In Outrages, Naomi Wolf turns her gaze towards Victorian Britain when, she argues, the suppression of homosexuality and strict censorship created the modern concept of homophobia.
The spine of the book is the story of the English poet and critic John Addington Symonds, the subject of Wolf’s doctoral thesis, and she suggests, one of the originators of the modern gay rights movement. Wolf postulates in the book that Symonds lived his life in fear of the possibility of penal servitude or execution.
However within days of publication, Wolf had to admit that she was completely wrong in asserting that dozens of executions for sodomy were carried out at the Old Bailey during the second half of the 19th century. During a BBC interview last week, historian Dr Matthew Sweet forensically challenged Wolf’s assumptions, informing her that the phrase “death recorded”, which she assumed meant execution, actually allowed a judge to abstain from pronouncing a death sentence if a subject was “fit for pardon”. He said he could find no evidence of any executions after 1835.
Sweet also told Wolf that one of those she claimed had been executed had actually been released after two years, and that the case involved indecent assault of a child rather than consensual sex as she had assumed. Wolf and her publishers have promised to correct these specific errors, but Sweet believes her entire use of the Old Bailey records is now flawed.
Wolf is on stronger ground when she traces the impact of the Obscene Publications Act, which was introduced in 1857 after pressure from anti-pornography campaigners. The law applied to material of a nature “calculated to shock the common feelings of decency in any well regulated mind”, and had particular implications for homosexual writers, and for those who published and sold their work.
Just two years before the Act, Walt Whitman’s seminal Leaves of Grass had been published across the Atlantic. By the time the edition containing the Calamus cycle of poems focusing on love between men was published, it had to be smuggled into Britain. Homosexual love in literature had been driven underground, and a prison term was a real possibility simply for expressing such love on the page.
Wolf’s protagonist Symonds first read Leaves Of Grass after he got married, and after scandals linking him to homosexuality had brought him close to breakdown. Whitman’s poetry, celebrating the natural and the carnal, was a revelation and an inspiration that would sustain Symonds through years of mental torment. The two began an epistolary friendship, which lasted all their lives, during which Whitman too faced censorship as well as penury.
Symonds fell in love several times, and sometimes wrote his poems in “Greek code”, sending them to friends. At times he asked for them back to burn them, or hid them in a black iron box. Despite the risks, Symonds continued to write, publishing a volume of Greek poems, which allowed British schoolboys to read that there had been a civilisation in which men loved men.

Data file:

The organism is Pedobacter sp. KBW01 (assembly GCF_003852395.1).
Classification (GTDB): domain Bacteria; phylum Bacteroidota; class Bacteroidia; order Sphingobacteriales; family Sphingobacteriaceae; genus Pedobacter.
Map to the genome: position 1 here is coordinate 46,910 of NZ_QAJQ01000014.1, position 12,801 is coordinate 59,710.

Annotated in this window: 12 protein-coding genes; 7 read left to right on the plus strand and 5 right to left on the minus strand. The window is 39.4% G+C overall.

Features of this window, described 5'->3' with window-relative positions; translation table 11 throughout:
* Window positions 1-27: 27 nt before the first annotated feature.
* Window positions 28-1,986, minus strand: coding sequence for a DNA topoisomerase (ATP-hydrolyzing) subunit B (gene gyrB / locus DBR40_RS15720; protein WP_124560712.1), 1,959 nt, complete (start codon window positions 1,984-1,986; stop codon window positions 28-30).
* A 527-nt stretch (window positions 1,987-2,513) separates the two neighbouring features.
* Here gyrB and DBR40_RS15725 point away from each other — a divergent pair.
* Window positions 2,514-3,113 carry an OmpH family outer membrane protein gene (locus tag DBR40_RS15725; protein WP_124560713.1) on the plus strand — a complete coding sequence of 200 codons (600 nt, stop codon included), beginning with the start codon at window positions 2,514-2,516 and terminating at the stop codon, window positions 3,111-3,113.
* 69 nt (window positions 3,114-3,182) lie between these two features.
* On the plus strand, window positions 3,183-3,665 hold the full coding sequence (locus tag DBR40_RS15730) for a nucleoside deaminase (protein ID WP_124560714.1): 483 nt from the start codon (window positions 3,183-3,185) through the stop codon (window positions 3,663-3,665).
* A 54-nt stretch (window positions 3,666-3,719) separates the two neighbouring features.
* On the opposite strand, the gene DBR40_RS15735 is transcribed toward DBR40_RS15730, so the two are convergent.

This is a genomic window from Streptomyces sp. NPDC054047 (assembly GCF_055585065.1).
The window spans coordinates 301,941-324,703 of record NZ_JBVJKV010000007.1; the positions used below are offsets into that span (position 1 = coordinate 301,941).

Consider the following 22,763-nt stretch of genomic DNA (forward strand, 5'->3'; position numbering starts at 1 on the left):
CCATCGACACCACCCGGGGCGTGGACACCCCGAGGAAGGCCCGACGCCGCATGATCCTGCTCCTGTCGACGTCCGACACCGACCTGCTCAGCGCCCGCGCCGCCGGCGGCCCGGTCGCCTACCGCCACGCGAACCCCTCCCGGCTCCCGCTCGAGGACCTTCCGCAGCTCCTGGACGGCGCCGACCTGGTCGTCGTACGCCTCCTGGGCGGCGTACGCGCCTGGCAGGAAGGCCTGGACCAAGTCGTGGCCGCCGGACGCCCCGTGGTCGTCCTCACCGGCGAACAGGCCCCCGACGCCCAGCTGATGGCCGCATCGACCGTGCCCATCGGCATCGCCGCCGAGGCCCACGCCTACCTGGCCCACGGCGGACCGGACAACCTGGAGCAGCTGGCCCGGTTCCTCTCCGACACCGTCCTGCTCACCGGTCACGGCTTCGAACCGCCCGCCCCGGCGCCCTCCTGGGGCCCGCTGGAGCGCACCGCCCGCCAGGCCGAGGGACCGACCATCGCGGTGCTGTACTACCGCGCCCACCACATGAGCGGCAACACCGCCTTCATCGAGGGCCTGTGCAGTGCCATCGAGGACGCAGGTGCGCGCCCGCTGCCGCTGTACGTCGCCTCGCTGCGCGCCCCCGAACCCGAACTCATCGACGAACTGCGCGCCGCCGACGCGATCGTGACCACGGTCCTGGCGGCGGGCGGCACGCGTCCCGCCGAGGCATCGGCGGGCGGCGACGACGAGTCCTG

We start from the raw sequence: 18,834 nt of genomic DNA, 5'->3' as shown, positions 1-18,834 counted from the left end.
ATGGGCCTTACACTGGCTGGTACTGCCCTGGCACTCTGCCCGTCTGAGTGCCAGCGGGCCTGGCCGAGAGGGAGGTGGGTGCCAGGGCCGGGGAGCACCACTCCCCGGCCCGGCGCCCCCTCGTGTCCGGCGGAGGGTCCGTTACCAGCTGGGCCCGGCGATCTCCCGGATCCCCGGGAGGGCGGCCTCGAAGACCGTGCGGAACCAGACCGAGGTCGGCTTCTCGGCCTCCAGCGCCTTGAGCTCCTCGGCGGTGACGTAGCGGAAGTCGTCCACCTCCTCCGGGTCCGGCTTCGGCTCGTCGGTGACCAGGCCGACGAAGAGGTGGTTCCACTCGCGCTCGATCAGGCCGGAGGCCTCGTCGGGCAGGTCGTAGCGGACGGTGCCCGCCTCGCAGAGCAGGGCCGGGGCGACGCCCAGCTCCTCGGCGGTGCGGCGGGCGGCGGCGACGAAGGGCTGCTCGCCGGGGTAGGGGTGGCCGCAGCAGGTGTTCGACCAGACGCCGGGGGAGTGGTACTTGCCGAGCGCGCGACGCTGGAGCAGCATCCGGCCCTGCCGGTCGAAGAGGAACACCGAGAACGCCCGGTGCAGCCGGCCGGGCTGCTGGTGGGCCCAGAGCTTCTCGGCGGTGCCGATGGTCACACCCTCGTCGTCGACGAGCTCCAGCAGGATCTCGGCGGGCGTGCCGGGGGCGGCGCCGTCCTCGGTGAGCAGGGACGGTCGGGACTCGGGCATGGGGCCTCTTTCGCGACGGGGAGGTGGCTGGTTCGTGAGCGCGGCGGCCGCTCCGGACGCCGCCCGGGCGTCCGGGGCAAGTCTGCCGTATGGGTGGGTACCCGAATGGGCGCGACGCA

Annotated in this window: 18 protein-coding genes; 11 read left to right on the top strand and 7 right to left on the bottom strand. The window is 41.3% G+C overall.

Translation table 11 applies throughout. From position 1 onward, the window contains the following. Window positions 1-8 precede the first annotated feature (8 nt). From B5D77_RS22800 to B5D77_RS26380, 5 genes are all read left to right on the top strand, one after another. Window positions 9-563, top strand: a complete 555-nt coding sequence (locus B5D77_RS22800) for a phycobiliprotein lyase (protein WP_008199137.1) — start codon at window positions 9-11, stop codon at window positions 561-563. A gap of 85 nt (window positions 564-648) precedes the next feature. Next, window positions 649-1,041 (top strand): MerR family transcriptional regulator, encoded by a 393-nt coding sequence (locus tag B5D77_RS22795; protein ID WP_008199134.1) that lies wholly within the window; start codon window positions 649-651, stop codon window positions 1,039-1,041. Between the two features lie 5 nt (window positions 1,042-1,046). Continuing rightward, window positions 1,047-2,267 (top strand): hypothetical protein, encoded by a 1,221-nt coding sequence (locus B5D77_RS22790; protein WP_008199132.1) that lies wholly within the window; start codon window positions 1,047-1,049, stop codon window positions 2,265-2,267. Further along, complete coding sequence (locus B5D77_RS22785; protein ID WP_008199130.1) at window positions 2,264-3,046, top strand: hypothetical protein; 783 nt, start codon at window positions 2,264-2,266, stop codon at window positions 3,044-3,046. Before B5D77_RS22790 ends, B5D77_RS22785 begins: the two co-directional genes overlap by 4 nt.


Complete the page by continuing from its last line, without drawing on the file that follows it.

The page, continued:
In 1881, Symonds fell in love at first sight with a Venetian gondolier and subsequently published what Wolf describes as several “banal” or “trite” poetry collections. But like Symonds himself with his coded pagination, Wolf hints that there was more to these than met the eye.
Along the way, Wolf tells the stories of others who faced homophobic persecution and censorship. Oscar Wilde, who was influenced by Whitman and Symonds, appears too, but the book’s thesis is that the foundations for what happened to him in 1895 were laid in the preceding decades.
Before he died Symonds went into full advocacy mode, publishing an essay “The Problem of Modern Ethics”, which knocked down one fallacious belief after another regarding love and sex between men (Wolf notes that lesbianism doesn’t even get a mention). He had collaborated with Havelock Ellis, whose better known “Sexual Inversion” barely acknowledges the man Wolf believes “helped write a whole new world into being”.
Symonds also left instructions as to how his memoirs should be edited, but he could hardly have imagined that a woman with a doctorate in queer studies, Amber Regis, would be the person to present his story to the world 140 years later. Through the complex clues Symonds left behind, Wolf finally pieces together the true and passionate shape of many of his poems.
“With a kind of mad brilliance,” writes Wolf, “he had created a time capsule or Rubik’s cube, making use of both the present and the future to ensure that future readers could solve the puzzle he had left for them, and thus unlock his truly intended love story.”
In the final chapter Wolf wanders among the Oxford colleges of Symonds and Wilde as they fly rainbow flags, and encounters Whitman’s poetry at the New York Aids memorial, remarking that “without the courage of these lonely souls writing alone, the good things I saw around me would never have been possible”.
A blend of the personal and the political, the legal and the literary, Outrages blazes with passion for those who found a way to express forbidden love despite the risks they ran. It is a real pity that Wolf’s serious research errors will inevitably raise further questions. Readers may be best advised to wait for the next edition. The tale Wolf tells is a compelling one, but if her goal is to set the record straight on the origins of modern homophobia she needs to get it right.